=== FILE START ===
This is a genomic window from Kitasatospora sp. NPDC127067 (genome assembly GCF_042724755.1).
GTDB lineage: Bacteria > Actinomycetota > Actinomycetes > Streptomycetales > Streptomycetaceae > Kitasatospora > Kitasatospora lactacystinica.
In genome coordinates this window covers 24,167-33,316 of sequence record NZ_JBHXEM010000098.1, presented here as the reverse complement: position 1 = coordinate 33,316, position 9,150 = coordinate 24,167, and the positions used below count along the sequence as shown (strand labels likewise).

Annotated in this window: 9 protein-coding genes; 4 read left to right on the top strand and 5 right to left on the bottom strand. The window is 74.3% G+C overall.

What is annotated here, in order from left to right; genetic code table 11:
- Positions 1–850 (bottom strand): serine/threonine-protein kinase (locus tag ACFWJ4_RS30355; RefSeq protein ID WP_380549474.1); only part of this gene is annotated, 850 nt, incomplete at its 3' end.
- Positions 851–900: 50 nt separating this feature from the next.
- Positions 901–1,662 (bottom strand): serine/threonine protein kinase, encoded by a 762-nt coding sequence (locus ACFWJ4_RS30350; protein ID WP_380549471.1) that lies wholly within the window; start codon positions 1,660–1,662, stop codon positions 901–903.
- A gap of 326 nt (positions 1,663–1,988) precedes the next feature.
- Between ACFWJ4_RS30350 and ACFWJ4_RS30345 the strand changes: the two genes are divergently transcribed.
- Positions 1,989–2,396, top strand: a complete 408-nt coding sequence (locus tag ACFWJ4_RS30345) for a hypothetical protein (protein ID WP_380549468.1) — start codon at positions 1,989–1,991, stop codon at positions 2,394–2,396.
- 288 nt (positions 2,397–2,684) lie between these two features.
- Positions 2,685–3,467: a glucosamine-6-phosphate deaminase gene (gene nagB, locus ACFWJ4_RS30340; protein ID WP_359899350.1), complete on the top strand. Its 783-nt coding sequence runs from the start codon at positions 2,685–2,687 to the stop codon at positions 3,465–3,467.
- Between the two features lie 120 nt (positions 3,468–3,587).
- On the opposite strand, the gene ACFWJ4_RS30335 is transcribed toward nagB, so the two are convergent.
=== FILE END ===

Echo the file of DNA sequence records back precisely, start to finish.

This is a genomic window from Kitasatospora sp. NPDC127067 (genome assembly GCF_042724755.1).
GTDB lineage: Bacteria > Actinomycetota > Actinomycetes > Streptomycetales > Streptomycetaceae > Kitasatospora > Kitasatospora lactacystinica.
In genome coordinates this window covers 24,167-33,316 of sequence record NZ_JBHXEM010000098.1, presented here as the reverse complement: position 1 = coordinate 33,316, position 9,150 = coordinate 24,167, and the positions used below count along the sequence as shown (strand labels likewise).

Annotated in this window: 9 protein-coding genes; 4 read left to right on the top strand and 5 right to left on the bottom strand. The window is 74.3% G+C overall.

What is annotated here, in order from left to right; genetic code table 11:
- Positions 1–850 (bottom strand): serine/threonine-protein kinase (locus tag ACFWJ4_RS30355; RefSeq protein ID WP_380549474.1); only part of this gene is annotated, 850 nt, incomplete at its 3' end.
- Positions 851–900: 50 nt separating this feature from the next.
- Positions 901–1,662 (bottom strand): serine/threonine protein kinase, encoded by a 762-nt coding sequence (locus ACFWJ4_RS30350; protein ID WP_380549471.1) that lies wholly within the window; start codon positions 1,660–1,662, stop codon positions 901–903.
- A gap of 326 nt (positions 1,663–1,988) precedes the next feature.
- Between ACFWJ4_RS30350 and ACFWJ4_RS30345 the strand changes: the two genes are divergently transcribed.
- Positions 1,989–2,396, top strand: a complete 408-nt coding sequence (locus tag ACFWJ4_RS30345) for a hypothetical protein (protein ID WP_380549468.1) — start codon at positions 1,989–1,991, stop codon at positions 2,394–2,396.
- 288 nt (positions 2,397–2,684) lie between these two features.
- Positions 2,685–3,467: a glucosamine-6-phosphate deaminase gene (gene nagB, locus ACFWJ4_RS30340; protein ID WP_359899350.1), complete on the top strand. Its 783-nt coding sequence runs from the start codon at positions 2,685–2,687 to the stop codon at positions 3,465–3,467.
- Between the two features lie 120 nt (positions 3,468–3,587).
- On the opposite strand, the gene ACFWJ4_RS30335 is transcribed toward nagB, so the two are convergent.